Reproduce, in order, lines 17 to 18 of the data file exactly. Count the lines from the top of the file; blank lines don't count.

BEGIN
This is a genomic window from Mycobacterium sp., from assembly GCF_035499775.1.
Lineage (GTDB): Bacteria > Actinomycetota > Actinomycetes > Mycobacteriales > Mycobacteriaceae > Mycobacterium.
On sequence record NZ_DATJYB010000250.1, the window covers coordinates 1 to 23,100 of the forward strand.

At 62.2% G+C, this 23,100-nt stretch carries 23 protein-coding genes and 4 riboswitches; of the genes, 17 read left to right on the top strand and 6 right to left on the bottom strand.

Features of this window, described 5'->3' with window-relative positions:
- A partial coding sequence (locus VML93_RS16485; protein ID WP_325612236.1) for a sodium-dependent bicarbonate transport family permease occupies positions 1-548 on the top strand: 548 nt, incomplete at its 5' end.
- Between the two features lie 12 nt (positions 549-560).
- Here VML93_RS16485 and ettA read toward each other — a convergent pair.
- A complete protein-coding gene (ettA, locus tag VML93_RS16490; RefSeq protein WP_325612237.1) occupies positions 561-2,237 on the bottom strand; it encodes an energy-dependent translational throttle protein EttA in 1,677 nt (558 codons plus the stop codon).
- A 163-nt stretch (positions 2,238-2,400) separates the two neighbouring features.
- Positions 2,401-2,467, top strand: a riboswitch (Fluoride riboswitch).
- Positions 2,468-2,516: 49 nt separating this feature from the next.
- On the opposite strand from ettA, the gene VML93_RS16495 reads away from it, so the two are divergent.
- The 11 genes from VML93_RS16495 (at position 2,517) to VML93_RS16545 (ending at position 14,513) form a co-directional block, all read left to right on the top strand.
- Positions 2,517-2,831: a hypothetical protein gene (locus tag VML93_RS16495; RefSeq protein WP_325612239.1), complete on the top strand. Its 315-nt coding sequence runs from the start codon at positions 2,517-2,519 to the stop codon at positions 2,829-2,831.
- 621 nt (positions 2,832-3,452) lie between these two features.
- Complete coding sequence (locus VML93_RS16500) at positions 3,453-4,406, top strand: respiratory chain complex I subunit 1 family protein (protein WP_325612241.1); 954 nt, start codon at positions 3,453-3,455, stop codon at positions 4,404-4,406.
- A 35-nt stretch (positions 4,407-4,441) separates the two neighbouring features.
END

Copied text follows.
- Complete coding sequence (locus VML93_RS16500) at positions 3,453-4,406, top strand: respiratory chain complex I subunit 1 family protein (protein WP_325612241.1); 954 nt, start codon at positions 3,453-3,455, stop codon at positions 4,404-4,406.
- A 35-nt stretch (positions 4,407-4,441) separates the two neighbouring features.